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Keeping Cyber-Safe During the COVID-19 Outbreak

Keeping Cyber-Safe During the COVID-19 Outbreak
March 27, 2020

As a result of the COVID-19 outbreak, many organizations must modify the way they do business. The pandemic and increased reliance on technology to facilitate “business as usual” pose heightened cybersecurity risks that threat actors are attempting to exploit.

Below are five key considerations for your organization to help you remain “cyber-safe” during the pandemic and beyond.

  1. Phishing attacks. There have been numerous reports of increased phishing attacks relating to COVID-19. A common mode of attack is for the threat actor to send a phishing email purporting to be from the World Health Organization or other public health authority that invites the recipient to click on a link to receive further information relating to the pandemic or provide their personal information in order to receive notifications. Some phishing emails will embed links to malware that will be downloaded if the recipient clicks on certain links in the email. Threat actors may also look to exploit workers who are distracted or anxious and, therefore, more susceptible to clicking on a malicious link. This is a good time to remind everyone in your organization to be vigilant in identifying suspicious emails and reporting them to the appropriate IT contacts.

  2. Vulnerabilities caused by remote working. Many organizations are transitioning to “work from home” arrangements to promote social distancing. An increasingly remote workforce may introduce vulnerabilities to your IT infrastructure as a result of employees connecting to your networks via unsecured internet connections or using their own personal devices, among other activities. Threat actors may also focus on unsecured remote desktop protocol connections or the absence of multifactor authentication (MFA) as potential attack vectors. It would be prudent to take steps to not only ensure all remote connections to your network are secure and antivirus/antimalware software is up to date, but also implement MFA as broadly as possible and remind everyone in your organization about best practices in using Wi-Fi networks.

  3. Business email compromise (BEC). BEC is a cybercrime in which the threat actor gains control of a business email account and impersonates the executive or employee who uses that account. BEC has become a more prevalent cyber-threat and is often used to commit wire fraud by instructing an employee, supplier or other business partner to divert payments to an account that is controlled by the threat actor. A request or instruction that a wire transfer be made, rather than paying by cheque, due to a COVID-19 closure of physical premises may appear genuine. In addition, a remote work model will often be an additional barrier to checking the validity of wire transfer instructions from threat actors (e.g., by walking over to a colleague’s desk to validate an internal request). This may leave organizations particularly vulnerable to this type of fraud. Organizations should continue be on guard for BEC attacks and use best practices to prevent wire fraud, particularly confirming any new or altered payment instructions by telephone.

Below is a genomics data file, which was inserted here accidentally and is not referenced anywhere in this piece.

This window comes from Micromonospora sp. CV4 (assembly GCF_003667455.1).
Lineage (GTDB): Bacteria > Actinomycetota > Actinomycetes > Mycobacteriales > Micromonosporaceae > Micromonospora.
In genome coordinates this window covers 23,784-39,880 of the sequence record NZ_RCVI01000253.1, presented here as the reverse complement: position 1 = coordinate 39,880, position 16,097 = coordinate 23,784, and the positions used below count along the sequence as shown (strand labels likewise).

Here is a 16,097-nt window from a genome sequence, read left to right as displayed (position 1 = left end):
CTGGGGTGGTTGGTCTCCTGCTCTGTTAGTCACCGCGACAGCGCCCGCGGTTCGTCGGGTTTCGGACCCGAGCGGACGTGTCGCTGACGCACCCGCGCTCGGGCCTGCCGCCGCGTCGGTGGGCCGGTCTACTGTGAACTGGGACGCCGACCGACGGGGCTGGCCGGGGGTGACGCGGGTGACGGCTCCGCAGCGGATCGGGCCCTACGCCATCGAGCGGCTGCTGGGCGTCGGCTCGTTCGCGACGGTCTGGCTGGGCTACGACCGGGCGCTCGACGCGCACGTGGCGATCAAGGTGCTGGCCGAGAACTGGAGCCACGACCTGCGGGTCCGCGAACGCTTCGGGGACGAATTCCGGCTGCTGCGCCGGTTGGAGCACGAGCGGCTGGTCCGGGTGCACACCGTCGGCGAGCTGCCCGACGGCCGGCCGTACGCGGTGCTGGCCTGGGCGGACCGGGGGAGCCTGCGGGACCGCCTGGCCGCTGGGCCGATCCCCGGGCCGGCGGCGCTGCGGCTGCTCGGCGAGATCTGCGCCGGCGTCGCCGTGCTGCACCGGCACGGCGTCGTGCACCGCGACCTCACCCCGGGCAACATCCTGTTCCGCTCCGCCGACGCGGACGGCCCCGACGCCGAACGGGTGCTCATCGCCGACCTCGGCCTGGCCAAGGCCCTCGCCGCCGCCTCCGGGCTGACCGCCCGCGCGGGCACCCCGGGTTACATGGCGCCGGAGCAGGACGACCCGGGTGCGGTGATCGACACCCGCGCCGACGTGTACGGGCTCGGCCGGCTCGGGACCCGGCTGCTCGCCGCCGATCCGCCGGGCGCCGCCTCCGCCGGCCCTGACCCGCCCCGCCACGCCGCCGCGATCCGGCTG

4. Strained IT resources. Many IT departments are busier than ever as they are meeting increased demands on technological resources and helping employees transition to remote working. Some organizations may choose to defer other IT-related projects, such as system upgrades, as other issues take precedence. You can expect threat actors to be aware of these challenges and try to take advantage of the crisis. Organizations of all sizes should continue to treat cybersecurity as a top priority and ensure adequate financial and human resources are allocated to stay on top of data security even during this challenging period.

  5. Regulatory compliance and breach reporting. While the Office of the Privacy Commissioner of Canada and some provincial privacy commissioners have scaled back their services as a result of the COVID-19 outbreak, organizations must continue to comply with their obligations under the federal Personal Information Protection and Electronic Documents Act (PIPEDA) and all other applicable privacy statutes. Organizations should continue to make every effort to report breaches to the appropriate authorities as required by law and comply with any notification requirements.

Have more than five minutes? Contact Nicole Henderson, Imran Ahmad, Cathy Beagan Flood or any member of our Cybersecurity group to learn more.
Please visit our COVID-19 Resource Centre to learn more about how COVID-19 may impact your business.